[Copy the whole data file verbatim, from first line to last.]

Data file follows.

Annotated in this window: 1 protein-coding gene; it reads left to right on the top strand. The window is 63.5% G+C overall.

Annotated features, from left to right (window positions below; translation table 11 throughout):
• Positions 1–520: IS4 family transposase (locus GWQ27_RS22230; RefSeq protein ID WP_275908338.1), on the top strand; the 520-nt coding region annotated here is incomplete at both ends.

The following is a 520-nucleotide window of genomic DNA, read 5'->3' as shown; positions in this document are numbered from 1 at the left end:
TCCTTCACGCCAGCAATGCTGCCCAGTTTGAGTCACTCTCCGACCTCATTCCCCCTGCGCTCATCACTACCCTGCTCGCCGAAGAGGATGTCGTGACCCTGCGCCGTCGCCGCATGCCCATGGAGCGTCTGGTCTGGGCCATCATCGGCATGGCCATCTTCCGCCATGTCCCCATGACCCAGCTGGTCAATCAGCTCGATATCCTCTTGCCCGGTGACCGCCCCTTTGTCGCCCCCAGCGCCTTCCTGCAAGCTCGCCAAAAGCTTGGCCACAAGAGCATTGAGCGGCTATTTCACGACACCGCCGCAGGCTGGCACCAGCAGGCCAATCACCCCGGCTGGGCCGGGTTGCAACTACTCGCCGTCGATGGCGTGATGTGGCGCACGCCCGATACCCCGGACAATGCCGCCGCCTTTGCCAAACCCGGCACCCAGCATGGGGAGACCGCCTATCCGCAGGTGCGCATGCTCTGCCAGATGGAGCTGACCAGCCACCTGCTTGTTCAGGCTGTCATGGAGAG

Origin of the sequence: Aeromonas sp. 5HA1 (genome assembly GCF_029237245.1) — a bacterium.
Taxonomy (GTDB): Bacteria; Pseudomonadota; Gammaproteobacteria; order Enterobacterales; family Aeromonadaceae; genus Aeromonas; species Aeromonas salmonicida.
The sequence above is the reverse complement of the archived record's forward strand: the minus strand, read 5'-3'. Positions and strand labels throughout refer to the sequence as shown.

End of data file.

Annotated in this window: 1 protein-coding gene; it reads left to right on the top strand. The window is 63.5% G+C overall.

Annotated features, from left to right (window positions below; translation table 11 throughout):
• Positions 1–520: IS4 family transposase (locus GWQ27_RS22230; RefSeq protein ID WP_275908338.1), on the top strand; the 520-nt coding region annotated here is incomplete at both ends.

The following is a 520-nucleotide window of genomic DNA, read 5'->3' as shown; positions in this document are numbered from 1 at the left end:
TCCTTCACGCCAGCAATGCTGCCCAGTTTGAGTCACTCTCCGACCTCATTCCCCCTGCGCTCATCACTACCCTGCTCGCCGAAGAGGATGTCGTGACCCTGCGCCGTCGCCGCATGCCCATGGAGCGTCTGGTCTGGGCCATCATCGGCATGGCCATCTTCCGCCATGTCCCCATGACCCAGCTGGTCAATCAGCTCGATATCCTCTTGCCCGGTGACCGCCCCTTTGTCGCCCCCAGCGCCTTCCTGCAAGCTCGCCAAAAGCTTGGCCACAAGAGCATTGAGCGGCTATTTCACGACACCGCCGCAGGCTGGCACCAGCAGGCCAATCACCCCGGCTGGGCCGGGTTGCAACTACTCGCCGTCGATGGCGTGATGTGGCGCACGCCCGATACCCCGGACAATGCCGCCGCCTTTGCCAAACCCGGCACCCAGCATGGGGAGACCGCCTATCCGCAGGTGCGCATGCTCTGCCAGATGGAGCTGACCAGCCACCTGCTTGTTCAGGCTGTCATGGAGAG

Origin of the sequence: Aeromonas sp. 5HA1 (genome assembly GCF_029237245.1) — a bacterium.
Taxonomy (GTDB): Bacteria; Pseudomonadota; Gammaproteobacteria; order Enterobacterales; family Aeromonadaceae; genus Aeromonas; species Aeromonas salmonicida.
The sequence above is the reverse complement of the archived record's forward strand: the minus strand, read 5'-3'. Positions and strand labels throughout refer to the sequence as shown.